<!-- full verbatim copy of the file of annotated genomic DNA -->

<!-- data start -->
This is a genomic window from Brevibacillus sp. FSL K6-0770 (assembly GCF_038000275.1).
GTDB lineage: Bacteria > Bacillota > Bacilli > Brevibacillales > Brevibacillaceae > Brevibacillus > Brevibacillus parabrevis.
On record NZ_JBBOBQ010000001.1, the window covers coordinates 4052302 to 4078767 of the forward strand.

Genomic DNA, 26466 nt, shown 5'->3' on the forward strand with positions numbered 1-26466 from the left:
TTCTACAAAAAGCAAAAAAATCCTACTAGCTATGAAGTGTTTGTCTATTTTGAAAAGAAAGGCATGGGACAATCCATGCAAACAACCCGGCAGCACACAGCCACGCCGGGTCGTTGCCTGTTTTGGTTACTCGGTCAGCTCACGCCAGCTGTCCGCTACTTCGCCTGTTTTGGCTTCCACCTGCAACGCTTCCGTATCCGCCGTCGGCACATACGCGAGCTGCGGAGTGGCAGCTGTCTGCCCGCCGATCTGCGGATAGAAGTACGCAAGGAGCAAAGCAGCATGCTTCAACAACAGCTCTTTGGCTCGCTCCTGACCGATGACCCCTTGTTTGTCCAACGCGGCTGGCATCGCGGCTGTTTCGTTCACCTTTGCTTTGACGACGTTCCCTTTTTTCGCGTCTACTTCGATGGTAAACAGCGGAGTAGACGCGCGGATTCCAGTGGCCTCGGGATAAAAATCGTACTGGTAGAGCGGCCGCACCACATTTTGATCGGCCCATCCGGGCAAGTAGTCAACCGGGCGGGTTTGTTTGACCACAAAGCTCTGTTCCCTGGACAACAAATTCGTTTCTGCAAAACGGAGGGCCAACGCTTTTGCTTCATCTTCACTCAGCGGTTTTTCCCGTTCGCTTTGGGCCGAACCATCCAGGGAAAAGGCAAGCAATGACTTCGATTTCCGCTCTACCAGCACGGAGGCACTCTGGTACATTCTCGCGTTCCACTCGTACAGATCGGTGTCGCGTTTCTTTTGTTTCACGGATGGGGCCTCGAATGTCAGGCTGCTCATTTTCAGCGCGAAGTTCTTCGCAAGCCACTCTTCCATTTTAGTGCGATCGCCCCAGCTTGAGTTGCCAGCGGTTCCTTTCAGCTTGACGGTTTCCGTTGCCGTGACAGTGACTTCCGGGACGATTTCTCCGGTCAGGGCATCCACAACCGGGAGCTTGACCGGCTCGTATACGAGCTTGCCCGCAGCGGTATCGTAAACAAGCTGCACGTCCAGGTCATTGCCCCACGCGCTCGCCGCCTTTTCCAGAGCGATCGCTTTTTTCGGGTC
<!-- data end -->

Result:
This is a genomic window from Brevibacillus sp. FSL K6-0770 (assembly GCF_038000275.1).
GTDB lineage: Bacteria > Bacillota > Bacilli > Brevibacillales > Brevibacillaceae > Brevibacillus > Brevibacillus parabrevis.
On record NZ_JBBOBQ010000001.1, the window covers coordinates 4052302 to 4078767 of the forward strand.

Genomic DNA, 26466 nt, shown 5'->3' on the forward strand with positions numbered 1-26466 from the left:
TTCTACAAAAAGCAAAAAAATCCTACTAGCTATGAAGTGTTTGTCTATTTTGAAAAGAAAGGCATGGGACAATCCATGCAAACAACCCGGCAGCACACAGCCACGCCGGGTCGTTGCCTGTTTTGGTTACTCGGTCAGCTCACGCCAGCTGTCCGCTACTTCGCCTGTTTTGGCTTCCACCTGCAACGCTTCCGTATCCGCCGTCGGCACATACGCGAGCTGCGGAGTGGCAGCTGTCTGCCCGCCGATCTGCGGATAGAAGTACGCAAGGAGCAAAGCAGCATGCTTCAACAACAGCTCTTTGGCTCGCTCCTGACCGATGACCCCTTGTTTGTCCAACGCGGCTGGCATCGCGGCTGTTTCGTTCACCTTTGCTTTGACGACGTTCCCTTTTTTCGCGTCTACTTCGATGGTAAACAGCGGAGTAGACGCGCGGATTCCAGTGGCCTCGGGATAAAAATCGTACTGGTAGAGCGGCCGCACCACATTTTGATCGGCCCATCCGGGCAAGTAGTCAACCGGGCGGGTTTGTTTGACCACAAAGCTCTGTTCCCTGGACAACAAATTCGTTTCTGCAAAACGGAGGGCCAACGCTTTTGCTTCATCTTCACTCAGCGGTTTTTCCCGTTCGCTTTGGGCCGAACCATCCAGGGAAAAGGCAAGCAATGACTTCGATTTCCGCTCTACCAGCACGGAGGCACTCTGGTACATTCTCGCGTTCCACTCGTACAGATCGGTGTCGCGTTTCTTTTGTTTCACGGATGGGGCCTCGAATGTCAGGCTGCTCATTTTCAGCGCGAAGTTCTTCGCAAGCCACTCTTCCATTTTAGTGCGATCGCCCCAGCTTGAGTTGCCAGCGGTTCCTTTCAGCTTGACGGTTTCCGTTGCCGTGACAGTGACTTCCGGGACGATTTCTCCGGTCAGGGCATCCACAACCGGGAGCTTGACCGGCTCGTATACGAGCTTGCCCGCAGCGGTATCGTAAACAAGCTGCACGTCCAGGTCATTGCCCCACGCGCTCGCCGCCTTTTCCAGAGCGATCGCTTTTTTCGGGTC